US, for now, retains Iran deal sanctions relief

US, for now, retains Iran deal sanctions relief

Shamkhani said "Iran has no undisclosed nuclear activity in any geographical location in the country".

The official went on to note that, of course, the ongoing exhibition in Tehran marks the best response to America's House of Representatives, for it reflects reliance on national capabilities gained through sanction year; "despite the U.S. plan to hold Iran back through sanctions, we were able to proceed and make progress thanks to knowledge of prominent experts of the country in all private and state sectors".

The penalties are created to put pressure on Iran as they continue to deny violating the nuclear deal.

Senior administration officials said the move was meant to signal a willingness to confront Iran over behavior it finds to be out of sync with the deal, despite the latest report from the International Atomic Energy Agency, the United Nations group assigned to monitor the deal, indicating that Iran has been in compliance.

"Access to Iranian military sites is unnecessary", Shamkani said, according to IRNA news agency.

Reports by Reuters, citing unnamed sources familiar with the matter, and ABC News, citing unnamed administration officials, both indicated that the White House is set to extend a waiver on wide-ranging oil, trade, and financial sanctions first lifted by Trump's predecessor, Barack Obama, in exchange for Iran curbing its nuclear program in a landmark 2015 deal that Trump has repeatedly criticized. Secretary of Defense James Mattis, National Security Adviser H.R. McMaster, and Secretary of State Rex Tillerson all favor maintaining the deal European governments have also urged Trump to stay in.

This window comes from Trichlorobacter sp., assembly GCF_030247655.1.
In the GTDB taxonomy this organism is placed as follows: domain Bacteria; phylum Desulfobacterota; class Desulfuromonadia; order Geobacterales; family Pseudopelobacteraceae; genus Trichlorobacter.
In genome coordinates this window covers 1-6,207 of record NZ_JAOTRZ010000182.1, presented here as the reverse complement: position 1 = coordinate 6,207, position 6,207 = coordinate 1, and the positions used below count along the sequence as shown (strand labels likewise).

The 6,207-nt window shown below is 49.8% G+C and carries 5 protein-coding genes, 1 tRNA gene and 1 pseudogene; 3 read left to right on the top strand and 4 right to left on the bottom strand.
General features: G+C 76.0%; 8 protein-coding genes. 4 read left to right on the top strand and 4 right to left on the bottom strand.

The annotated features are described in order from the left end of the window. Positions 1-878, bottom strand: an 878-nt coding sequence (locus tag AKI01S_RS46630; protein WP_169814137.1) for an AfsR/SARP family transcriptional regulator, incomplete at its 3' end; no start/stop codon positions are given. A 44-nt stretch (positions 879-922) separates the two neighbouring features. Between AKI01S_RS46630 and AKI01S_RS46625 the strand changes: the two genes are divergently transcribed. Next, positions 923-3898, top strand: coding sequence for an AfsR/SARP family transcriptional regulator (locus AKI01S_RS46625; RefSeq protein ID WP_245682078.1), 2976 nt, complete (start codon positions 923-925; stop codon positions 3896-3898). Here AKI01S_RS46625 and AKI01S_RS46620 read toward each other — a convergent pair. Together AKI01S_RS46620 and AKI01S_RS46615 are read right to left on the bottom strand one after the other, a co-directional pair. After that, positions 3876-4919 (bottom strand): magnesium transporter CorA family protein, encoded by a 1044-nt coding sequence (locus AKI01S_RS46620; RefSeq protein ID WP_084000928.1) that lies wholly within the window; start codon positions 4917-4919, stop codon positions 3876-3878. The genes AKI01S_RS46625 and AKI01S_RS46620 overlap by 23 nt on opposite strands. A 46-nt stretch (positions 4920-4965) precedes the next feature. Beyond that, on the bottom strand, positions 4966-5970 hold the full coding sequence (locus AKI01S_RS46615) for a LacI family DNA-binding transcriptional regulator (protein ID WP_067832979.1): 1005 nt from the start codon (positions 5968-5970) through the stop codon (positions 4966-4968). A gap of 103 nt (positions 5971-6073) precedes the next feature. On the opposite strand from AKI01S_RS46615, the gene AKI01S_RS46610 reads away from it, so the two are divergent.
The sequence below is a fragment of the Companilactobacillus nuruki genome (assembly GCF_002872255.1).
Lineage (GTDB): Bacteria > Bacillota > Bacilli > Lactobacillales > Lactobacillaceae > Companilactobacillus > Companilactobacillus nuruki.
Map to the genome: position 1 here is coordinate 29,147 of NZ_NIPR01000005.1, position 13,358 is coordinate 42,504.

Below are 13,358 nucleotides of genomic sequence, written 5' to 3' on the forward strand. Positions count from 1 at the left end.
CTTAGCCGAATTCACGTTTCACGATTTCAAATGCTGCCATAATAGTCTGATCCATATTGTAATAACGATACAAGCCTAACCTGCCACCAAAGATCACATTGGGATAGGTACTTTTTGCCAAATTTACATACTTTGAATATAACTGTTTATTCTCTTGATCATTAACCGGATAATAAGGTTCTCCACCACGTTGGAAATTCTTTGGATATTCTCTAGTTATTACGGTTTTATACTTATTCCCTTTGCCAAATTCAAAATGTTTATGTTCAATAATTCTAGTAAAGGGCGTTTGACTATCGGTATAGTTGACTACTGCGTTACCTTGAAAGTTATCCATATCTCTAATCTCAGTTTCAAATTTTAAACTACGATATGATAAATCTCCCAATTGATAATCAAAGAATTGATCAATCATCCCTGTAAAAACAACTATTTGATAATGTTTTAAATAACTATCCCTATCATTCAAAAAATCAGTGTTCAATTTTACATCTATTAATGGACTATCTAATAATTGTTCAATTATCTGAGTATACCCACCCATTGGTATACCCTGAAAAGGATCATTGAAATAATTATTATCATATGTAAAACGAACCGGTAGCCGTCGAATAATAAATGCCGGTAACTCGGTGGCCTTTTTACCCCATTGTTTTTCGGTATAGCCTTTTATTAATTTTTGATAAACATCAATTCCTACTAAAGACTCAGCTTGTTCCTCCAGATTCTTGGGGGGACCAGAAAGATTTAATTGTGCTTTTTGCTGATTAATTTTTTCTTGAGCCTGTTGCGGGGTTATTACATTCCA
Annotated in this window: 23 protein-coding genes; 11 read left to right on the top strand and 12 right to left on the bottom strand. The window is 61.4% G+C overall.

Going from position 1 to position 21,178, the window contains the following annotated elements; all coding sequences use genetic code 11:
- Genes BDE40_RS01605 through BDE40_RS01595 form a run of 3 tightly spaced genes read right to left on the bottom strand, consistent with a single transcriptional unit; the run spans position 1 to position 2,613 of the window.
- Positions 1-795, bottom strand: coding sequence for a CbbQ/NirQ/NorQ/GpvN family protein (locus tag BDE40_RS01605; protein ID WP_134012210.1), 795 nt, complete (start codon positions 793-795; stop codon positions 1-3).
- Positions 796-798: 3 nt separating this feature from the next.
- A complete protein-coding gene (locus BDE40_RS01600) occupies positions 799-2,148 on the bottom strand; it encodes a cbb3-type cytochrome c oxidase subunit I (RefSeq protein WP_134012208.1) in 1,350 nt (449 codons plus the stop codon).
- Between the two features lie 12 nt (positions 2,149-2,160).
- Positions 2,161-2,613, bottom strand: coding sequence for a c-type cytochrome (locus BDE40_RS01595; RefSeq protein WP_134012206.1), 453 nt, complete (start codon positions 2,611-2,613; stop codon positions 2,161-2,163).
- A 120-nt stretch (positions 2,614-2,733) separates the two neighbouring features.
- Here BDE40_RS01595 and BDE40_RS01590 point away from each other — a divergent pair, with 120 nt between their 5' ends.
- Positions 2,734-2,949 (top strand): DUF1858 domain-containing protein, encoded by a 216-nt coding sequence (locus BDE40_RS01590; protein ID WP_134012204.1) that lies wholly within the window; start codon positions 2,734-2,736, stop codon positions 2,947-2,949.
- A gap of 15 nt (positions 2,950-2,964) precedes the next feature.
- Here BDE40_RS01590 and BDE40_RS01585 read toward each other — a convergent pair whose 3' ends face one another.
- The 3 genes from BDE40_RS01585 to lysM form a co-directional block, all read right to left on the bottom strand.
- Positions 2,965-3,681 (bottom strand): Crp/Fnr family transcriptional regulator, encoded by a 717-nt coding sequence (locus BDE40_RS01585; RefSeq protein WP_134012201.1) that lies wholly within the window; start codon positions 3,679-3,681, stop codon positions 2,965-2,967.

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Policy hawks welcomed the US Treasury's announcement of new sanctions on non-nuclear issues. "We must take into account the totality of Iranian threats, not just Iran's nuclear capabilities".

On Thursday, Foreign Minister Javad Zarif tweeted that the Joint Comprehensive Plan of Action (JCPOA) is "not (re) negotiable", saying that "a "better" deal is pure fantasy".

"You'll see what I'm going to be doing very shortly in October", Trump told reporters traveling with him on Air Force One.

After the president grudgingly recertified the agreement in July, he commissioned a team whose sole objective consisted of unearthing Iranian violations so that Trump could justify reversing himself the deal in October - even though doing so would not, in and of itself, kill the deal. So far, he hasn't received any support for ripping up the agreement.

Under US law, Trump must certify to Congress every 90 days whether Iran is in compliance with the deal with the next such deadline approaching on October 15.

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